In 12.2, there is a stat “cell blocks pivoted” that points to a new optimization. When Smart Scan processes data, it has to create a new synthetic block that only contains the columns that are needed and the rows that pass the offloaded predicates.
If Smart Scan has to create a new block, why would you create a new row-major block when we can just as easily create uncompressed HCC block? It is roughly the same amount of work but once the synthetic block is returned to the RDBMS for processing, columnar data is 10X cheaper to process when the query uses rowsets. SO where does the name of this stat come from? Simple, it works just like a spreadsheet PIVOT operation, swapping rows for columns.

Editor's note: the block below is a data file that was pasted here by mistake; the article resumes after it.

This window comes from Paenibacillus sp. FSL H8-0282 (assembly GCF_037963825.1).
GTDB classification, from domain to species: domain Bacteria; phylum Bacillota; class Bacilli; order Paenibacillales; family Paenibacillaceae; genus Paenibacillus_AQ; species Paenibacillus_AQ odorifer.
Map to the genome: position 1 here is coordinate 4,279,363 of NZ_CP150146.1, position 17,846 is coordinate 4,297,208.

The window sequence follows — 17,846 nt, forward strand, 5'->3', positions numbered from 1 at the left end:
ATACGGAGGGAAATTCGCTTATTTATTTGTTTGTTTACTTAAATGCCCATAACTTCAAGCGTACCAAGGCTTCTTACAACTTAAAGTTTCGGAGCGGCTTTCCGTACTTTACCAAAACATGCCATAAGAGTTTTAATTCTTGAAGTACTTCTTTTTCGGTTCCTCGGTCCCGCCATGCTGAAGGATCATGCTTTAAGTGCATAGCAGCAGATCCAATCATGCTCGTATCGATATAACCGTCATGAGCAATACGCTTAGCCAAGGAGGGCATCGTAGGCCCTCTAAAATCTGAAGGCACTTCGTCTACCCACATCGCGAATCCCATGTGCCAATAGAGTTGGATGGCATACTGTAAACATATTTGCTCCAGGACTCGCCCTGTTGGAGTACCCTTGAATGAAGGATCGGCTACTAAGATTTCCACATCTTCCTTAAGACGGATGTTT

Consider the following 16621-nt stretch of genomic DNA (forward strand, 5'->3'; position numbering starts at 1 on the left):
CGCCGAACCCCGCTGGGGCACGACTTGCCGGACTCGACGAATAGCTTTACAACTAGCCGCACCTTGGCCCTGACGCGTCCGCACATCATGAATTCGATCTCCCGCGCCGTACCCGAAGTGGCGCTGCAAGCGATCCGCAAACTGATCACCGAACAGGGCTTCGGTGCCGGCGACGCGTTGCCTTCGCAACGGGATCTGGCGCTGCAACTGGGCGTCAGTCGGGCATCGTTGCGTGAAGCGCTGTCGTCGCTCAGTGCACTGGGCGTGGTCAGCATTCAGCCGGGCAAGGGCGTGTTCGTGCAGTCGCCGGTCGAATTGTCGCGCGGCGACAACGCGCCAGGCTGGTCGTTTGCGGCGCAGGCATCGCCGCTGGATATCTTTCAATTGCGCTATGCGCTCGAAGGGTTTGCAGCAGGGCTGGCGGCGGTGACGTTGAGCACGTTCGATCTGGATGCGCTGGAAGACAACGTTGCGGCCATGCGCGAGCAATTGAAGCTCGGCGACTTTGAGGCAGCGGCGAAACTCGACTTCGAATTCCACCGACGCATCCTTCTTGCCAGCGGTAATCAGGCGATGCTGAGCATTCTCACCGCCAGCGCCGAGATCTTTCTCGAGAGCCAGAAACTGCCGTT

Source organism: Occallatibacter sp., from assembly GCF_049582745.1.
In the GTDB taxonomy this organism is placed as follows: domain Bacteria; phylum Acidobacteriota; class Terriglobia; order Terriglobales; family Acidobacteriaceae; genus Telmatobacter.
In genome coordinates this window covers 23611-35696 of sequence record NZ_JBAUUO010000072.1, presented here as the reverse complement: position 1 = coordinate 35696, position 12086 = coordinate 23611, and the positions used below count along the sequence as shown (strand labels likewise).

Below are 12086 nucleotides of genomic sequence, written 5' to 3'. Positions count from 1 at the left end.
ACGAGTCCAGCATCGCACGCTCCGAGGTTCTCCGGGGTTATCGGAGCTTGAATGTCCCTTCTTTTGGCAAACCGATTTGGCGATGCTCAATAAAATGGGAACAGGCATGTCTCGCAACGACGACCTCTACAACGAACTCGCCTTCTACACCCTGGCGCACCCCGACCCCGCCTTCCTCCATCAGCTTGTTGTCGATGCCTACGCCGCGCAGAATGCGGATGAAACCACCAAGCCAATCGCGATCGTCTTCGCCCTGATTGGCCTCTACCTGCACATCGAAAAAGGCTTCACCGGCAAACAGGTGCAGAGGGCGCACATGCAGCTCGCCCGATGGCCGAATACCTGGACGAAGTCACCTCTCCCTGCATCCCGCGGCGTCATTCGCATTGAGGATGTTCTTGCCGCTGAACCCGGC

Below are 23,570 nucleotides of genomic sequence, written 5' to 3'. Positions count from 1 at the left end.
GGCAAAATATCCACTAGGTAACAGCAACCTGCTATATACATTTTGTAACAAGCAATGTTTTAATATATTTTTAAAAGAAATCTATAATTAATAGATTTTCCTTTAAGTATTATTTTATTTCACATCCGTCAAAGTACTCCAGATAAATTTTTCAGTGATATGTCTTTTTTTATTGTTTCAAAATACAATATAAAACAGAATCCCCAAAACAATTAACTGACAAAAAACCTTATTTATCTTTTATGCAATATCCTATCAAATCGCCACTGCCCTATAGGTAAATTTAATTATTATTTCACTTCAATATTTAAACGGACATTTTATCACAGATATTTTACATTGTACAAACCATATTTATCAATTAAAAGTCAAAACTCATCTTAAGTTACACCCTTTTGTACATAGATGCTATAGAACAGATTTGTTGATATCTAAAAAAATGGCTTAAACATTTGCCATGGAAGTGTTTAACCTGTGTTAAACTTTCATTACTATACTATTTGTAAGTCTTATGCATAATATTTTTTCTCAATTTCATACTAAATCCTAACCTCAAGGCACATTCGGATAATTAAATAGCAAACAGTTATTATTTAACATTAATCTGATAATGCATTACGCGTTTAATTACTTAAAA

So what is a “rowset”? It simply means that a step in a query plan will take in a set of rows before processing and then process that entire batch of rows in one go before fetching more rows; this is significantly more efficient than processing one row at a time. You can see when a query uses rowsets via:
select * from table(dbms_xplan.display_cursor('<sql_id>',1,'-note +projection'));
in which case you will see projection metadata with details such as “(rowsets=200)”.
When Smart Scan sees that the query on the RDBMS is using rowsets, it tries to create a columnar output block instead of a row-major output block and when this arrives on the RDBMS, the table scan will see an HCC block and bump the HCC stats even though the table being scanned doesn’t use HCC. Let’s see how this works in practice:Continue reading